Secondary emotion of restriction:
Temimut – "Sincerity/Earnestness"
(Sincere response to Divine Glory)
Secondary emotion of balance:
Emet – "Truth"
(Drive to verify connection in task)
Emotional vessel for action:
Shechinah - "Divine Presence"
(The Highest Light)

The four worlds

Main article: Four Worlds

These ten levels are associated with Kabbalah's four different "Worlds" or planes of existence, the main part from the perspective of the descending "chain of progression" (Seder hishtalshelut), that links the infinite divine Ein Sof with the finite, physical realm. In all Worlds, the 10 sefirot radiate, and are the divine channels through which every level is continuously created from nothing. Since they are the attributes through which the unknowable, infinite divine essence becomes revealed to the creations, all ten emanate in each World. Nonetheless, the structure of the Four Worlds arises because in each one, certain sefirot predominate. Each World is spiritual, apart from the lower aspect of the final World, which is the Asiyah Gashmi ("Physical Asiyah"), the physical Universe. Each World is progressively grosser and further removed from consciousness of the Divine,[20] until in this World it is possible to be unaware of or to deny God. In descending order:

  1. World of Emanation (Hebrew: אֲצִילוּת, Atzilut): In this level the light of the Ein Sof radiates and is united with its source. Divine Chochmah, the limitless flash of wisdom beyond grasp, predominates.
  2. World of Creation (Hebrew: בְּרִיאָה, Beri'ah): In this level, is the first creation ex nihilo, where the souls and angels have self-awareness, but without form. Divine Binah, the intellectual understanding, predominates.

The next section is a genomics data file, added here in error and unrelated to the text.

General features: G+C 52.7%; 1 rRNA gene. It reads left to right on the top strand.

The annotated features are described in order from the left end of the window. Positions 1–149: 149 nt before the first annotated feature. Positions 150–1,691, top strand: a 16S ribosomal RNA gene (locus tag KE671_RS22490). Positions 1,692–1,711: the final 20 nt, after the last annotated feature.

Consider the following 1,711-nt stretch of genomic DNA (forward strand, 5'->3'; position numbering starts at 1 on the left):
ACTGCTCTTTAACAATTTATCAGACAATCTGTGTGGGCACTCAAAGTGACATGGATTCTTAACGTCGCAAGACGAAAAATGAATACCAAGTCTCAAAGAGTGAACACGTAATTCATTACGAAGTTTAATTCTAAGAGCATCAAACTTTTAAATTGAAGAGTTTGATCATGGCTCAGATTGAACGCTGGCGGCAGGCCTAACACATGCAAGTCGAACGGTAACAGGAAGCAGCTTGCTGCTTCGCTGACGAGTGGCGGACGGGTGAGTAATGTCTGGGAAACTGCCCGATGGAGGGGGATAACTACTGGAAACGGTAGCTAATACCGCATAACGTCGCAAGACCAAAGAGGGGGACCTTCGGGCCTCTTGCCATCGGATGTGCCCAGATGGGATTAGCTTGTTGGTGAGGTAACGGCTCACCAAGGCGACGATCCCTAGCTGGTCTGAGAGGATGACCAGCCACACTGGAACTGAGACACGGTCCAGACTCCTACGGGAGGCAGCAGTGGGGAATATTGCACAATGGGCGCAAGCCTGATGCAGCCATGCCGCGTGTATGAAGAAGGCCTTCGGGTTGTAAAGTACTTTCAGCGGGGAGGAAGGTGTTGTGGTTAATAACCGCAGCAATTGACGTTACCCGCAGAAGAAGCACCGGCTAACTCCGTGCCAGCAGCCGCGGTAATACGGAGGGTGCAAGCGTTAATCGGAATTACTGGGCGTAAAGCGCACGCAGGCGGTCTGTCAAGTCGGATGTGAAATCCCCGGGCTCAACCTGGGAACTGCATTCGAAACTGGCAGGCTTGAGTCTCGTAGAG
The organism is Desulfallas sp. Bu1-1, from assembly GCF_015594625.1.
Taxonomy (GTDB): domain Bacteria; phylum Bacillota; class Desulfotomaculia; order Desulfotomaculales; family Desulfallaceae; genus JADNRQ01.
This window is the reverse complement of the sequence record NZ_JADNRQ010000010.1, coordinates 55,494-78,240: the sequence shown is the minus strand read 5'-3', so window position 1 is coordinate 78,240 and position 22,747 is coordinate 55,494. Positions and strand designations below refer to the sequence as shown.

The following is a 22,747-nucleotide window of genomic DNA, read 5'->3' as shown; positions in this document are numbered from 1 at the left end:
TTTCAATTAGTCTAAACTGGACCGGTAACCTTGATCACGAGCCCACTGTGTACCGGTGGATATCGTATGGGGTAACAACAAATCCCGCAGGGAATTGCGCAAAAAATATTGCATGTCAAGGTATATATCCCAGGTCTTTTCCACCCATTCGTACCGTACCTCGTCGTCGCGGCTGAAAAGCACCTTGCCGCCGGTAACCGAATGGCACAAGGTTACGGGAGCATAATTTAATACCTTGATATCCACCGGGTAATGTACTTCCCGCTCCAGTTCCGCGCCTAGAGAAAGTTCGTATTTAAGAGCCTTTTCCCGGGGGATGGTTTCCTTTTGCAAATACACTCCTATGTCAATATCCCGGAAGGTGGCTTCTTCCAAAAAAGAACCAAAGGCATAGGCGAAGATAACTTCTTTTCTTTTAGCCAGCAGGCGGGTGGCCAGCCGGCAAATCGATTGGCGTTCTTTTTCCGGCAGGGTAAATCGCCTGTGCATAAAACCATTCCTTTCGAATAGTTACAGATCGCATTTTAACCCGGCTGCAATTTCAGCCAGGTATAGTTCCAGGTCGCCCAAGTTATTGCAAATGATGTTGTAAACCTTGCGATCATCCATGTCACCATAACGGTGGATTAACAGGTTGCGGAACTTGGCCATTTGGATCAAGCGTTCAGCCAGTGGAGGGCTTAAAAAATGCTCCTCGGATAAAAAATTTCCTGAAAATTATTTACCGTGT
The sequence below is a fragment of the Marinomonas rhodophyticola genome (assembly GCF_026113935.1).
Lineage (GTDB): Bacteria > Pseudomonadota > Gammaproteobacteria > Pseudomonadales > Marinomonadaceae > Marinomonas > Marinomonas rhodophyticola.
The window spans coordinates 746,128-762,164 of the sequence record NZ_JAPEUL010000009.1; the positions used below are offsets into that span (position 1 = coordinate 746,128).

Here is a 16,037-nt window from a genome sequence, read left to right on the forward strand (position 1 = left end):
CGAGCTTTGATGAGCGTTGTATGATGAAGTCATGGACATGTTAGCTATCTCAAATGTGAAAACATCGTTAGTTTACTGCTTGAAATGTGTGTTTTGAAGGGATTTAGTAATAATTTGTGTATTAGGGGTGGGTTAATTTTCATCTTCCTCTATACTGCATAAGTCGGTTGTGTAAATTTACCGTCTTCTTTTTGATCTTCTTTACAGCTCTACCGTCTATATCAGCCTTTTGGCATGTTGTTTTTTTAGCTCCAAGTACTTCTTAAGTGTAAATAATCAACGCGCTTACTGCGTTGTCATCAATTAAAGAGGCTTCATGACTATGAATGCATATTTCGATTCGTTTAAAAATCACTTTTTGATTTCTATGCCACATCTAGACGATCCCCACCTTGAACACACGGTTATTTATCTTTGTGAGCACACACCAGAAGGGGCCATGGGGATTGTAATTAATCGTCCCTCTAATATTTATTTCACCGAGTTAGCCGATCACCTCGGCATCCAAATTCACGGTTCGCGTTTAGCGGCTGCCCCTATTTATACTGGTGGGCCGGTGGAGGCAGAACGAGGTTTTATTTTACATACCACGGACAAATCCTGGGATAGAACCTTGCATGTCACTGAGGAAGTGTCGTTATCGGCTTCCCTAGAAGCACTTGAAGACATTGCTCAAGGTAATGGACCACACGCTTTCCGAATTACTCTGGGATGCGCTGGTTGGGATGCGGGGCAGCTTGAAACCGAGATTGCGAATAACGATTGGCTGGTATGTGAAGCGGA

3. World of Formation (Hebrew: יְצִירָה, Yetzirah): On this level, creation is related to form. The Divine emotional sefirot of Chesed to Yesod predominate.
  4. World of Action (Hebrew: עֲשִׂיָּה, Assiah): On this level creation is relegated to its physical aspect, the only physical realm and the lowest World, this realm with all its creatures. The Divine Kingship of Malchut predominates, the purpose of Creation.

In the Zohar and elsewhere, there are these four Worlds or planes of existence. In the Lurianic system of Kabbalah, five Worlds are counted, comprising these and a higher, fifth plane, Adam Kadmon-manifest Godhead level[clarification needed], that mediates between the Ein Sof and the four lower Worlds.

As the four Worlds link the Infinite with this realm, they also enable the soul to ascend in devotion or mystical states, towards the Divine. Each World can be understood as descriptive of dimensional levels of intentionality related to the natural human "desire to receive", and a method for the soul's progress upward toward unity with or return to the Creator. (The terminology of this formulation is based on the exposition of Lurianic Kabbalah by the 20th century Kabbalist Yehuda Ashlag).

See also



  1. ^ See for example the classic passage from the Zohar beginning "Elijah opened his discourse [...]" that is read every Friday afternoon to prepare for the Sabbath, in the Habad Siddur "Tehillat HaShem."[8]


  1. ^ Khan, Geoffrey (2020). The Tiberian Pronunciation Tradition of Biblical Hebrew. Vol. 1. Open Book Publishers. ISBN 978-1783746767.
  2. ^ Trachtenberg, Joshua (2004) [1939]. "Glossary of Hebrew Terms". Jewish Magic and Superstition. Philadelphia: University of Pennsylvania Press. p. 333. ISBN 978-0812218626 – via Sefirot—the ten creative attributes of God, according to the Kabbalah.
  3. ^ a b c d e f g h Ginsburgh (2006).
  4. ^ a b Cohn-Sherbok (2006), p. 9.
  5. ^ Bar-Lev (1994), p. 73.
  6. ^ Schneerson (1986): The acronym "RADLA" for this level is identified as the origin of the Torah of Hasidus.
  7. ^ Ginsburgh (2007).
  8. ^ Kurzweil (2011), p. 261.
  9. ^ E.g. Zalman (n.d.), ch. 35.
  10. ^ a b Schochet (1998), Chapter on the sefirot.
  11. ^ Talmud Berachot 31b and other sources in Chazal
  12. ^ Schochet (1998), ch. 1, "Anthropomorphism and Metaphors".
  13. ^ Job 19:26
  14. ^ Talmud Berachot 10a, Midrash Tehillim 103:4,5, Tikunei Zohar 13:28a and later Kabbalistic commentary. Cited in footnote 7, chapter 1, Mystical Concepts in Chassidism
  15. ^ Overview of Chassidut from Retrieved 1 November 2009
  16. ^ The Ten Sefirot-Introduction from Retrieved 1 November 2009
  17. ^ "Sefirah" in Glossary of Kabbalah and Chassidut at Retrieved 1 November 2009
  18. ^ The Powers of the Soul explained at Retrieved 1 November 2009
  19. ^ Miller (n.d.).
  20. ^ "'s Tu Bish'vat Haggadah" (PDF). Retrieved 2020-12-07.

Works cited

Further reading

Early texts:

Modern guides:

Academic study: